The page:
Families that make an effort to eat meals together at least three or four times a week enjoy significant benefits to their health, well-being, and relationships, all of which are backed by research.
Family Meals Lead to Better Nutrition and Emotional Health
Research shows that children who share family meals three or more times a week are more likely to be in a healthy weight range and have healthier eating patterns. They’re less likely to eat unhealthy foods, more likely to eat healthy foods and less likely to have an eating disorder.
But that’s far from all.
Teens who eat with their families at least five times a week are 40 percent more likely to get A’s and B’s in school than their peers who don’t share family meals. They’re also 42 percent less likely to drink alcohol, 59 percent less likely to smoke cigarettes, and 66 percent less likely to try marijuana. They were also less depressed.
- Fewer emotional and behavioral problems
- Greater emotional well-being
- More trusting and helpful behaviors toward others
- Higher life satisfaction
Families Who Eat Together Build Stronger Relationships
Culturally, humans have been joining together for meals since ancient times, and we may be engrained to build relationships in this way. Even in modern times, family relationships appear to grow stronger around the dinner table, with another study concluding:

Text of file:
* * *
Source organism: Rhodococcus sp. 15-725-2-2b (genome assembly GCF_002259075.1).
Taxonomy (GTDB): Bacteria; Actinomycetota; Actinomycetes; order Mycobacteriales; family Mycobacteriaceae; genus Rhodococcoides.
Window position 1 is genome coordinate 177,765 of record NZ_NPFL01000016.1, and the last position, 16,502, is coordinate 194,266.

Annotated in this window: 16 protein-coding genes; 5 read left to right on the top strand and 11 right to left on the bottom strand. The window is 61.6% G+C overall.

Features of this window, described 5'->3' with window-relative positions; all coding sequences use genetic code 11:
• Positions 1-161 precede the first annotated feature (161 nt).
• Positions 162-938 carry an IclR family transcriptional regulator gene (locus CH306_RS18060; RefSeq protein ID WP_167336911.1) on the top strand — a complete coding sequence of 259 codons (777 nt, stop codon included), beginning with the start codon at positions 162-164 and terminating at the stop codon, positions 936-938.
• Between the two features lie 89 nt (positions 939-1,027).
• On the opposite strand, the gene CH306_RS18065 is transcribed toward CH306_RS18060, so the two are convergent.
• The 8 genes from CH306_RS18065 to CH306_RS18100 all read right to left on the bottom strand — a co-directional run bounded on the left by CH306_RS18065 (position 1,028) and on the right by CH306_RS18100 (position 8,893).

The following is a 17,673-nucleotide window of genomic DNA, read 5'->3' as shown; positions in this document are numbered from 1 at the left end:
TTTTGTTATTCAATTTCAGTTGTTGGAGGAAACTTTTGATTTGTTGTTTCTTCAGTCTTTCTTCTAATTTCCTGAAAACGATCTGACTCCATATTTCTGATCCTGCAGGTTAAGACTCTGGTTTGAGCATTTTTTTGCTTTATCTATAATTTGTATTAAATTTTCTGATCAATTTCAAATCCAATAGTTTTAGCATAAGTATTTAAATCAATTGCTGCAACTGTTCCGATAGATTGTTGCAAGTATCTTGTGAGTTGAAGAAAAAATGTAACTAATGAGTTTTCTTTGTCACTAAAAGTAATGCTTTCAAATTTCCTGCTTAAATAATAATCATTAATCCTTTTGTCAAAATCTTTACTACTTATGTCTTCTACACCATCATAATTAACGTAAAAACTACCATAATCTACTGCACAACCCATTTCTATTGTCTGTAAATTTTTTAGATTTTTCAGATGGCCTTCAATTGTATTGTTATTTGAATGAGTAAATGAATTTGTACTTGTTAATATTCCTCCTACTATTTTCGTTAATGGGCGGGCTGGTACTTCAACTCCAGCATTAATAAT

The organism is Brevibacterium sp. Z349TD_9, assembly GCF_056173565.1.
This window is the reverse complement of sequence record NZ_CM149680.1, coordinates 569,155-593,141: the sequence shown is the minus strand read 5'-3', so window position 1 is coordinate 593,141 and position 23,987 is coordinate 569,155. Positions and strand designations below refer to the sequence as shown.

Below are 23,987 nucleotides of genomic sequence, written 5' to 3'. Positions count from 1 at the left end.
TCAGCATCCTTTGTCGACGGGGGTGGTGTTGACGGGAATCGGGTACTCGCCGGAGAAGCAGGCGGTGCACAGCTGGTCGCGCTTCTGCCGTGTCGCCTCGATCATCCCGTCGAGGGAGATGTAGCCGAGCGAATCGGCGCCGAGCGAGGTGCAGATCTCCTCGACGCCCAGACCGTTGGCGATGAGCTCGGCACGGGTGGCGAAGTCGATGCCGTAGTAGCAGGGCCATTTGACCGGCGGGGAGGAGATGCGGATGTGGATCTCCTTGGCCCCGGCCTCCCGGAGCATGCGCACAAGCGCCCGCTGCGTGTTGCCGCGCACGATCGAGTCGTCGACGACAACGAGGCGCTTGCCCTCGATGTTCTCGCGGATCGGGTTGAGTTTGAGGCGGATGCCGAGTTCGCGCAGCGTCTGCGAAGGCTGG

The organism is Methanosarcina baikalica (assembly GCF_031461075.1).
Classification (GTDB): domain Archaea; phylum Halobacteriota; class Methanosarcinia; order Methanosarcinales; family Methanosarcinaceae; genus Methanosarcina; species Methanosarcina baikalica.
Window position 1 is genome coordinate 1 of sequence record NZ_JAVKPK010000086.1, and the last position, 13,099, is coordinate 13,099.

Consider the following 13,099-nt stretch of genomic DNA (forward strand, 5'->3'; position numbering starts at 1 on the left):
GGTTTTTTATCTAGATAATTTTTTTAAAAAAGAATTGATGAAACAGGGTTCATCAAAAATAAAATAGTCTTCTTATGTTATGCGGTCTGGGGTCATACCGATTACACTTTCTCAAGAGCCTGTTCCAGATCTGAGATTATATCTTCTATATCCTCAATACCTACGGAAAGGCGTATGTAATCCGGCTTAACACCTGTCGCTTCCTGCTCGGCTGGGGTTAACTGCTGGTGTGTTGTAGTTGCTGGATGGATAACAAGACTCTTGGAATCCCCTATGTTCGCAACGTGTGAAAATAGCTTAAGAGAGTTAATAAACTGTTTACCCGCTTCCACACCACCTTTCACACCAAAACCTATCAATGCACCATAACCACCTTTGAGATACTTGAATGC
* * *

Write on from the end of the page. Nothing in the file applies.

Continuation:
“Our findings suggest that family meals may provide a unique opportunity for building stronger families and young people. Creating environments where frequent family meals are normative, valued and feasible for families may result in benefits for young people that extend beyond good nutrition.”
Still more benefits associated with family meals include:
- Better vocabulary development among children
- Increased self esteem
- Helps children build resilience
- Lower rates of teenage pregnancy
Making Family Meals a Priority
We believe that one of the keys to optimal health is having someone in your family (or someone you hire) invest some time in your kitchen, preparing meals from scratch. (The more unprocessed, the better.)
Spending the time together to eat the meal you’ve prepared is likely equally important, but both take planning to make them a reality. One of our favorite sayings with respect to your meals is if you fail to plan, then you are planning to fail.
This means not only shopping ahead of time so you have the food available to cook, but also setting aside the time to eat together. Many sports for kids are scheduled at the family dinner hour, for instance, or parents may have a hard time getting home from work at a reasonable hour.
If you value the importance of a family meal, however, you must make it a priority. This might mean your family meal takes place at lunchtime instead of dinnertime on certain days of the week, but ideally strive to eat together as often as you can, scheduling non-essential activities around your dinner, and not the other way around.
Getting your children involved teaches them invaluable lessons about food preparation and how you function together as a family, and the more you involve them in the process, the greater the benefits are likely to be.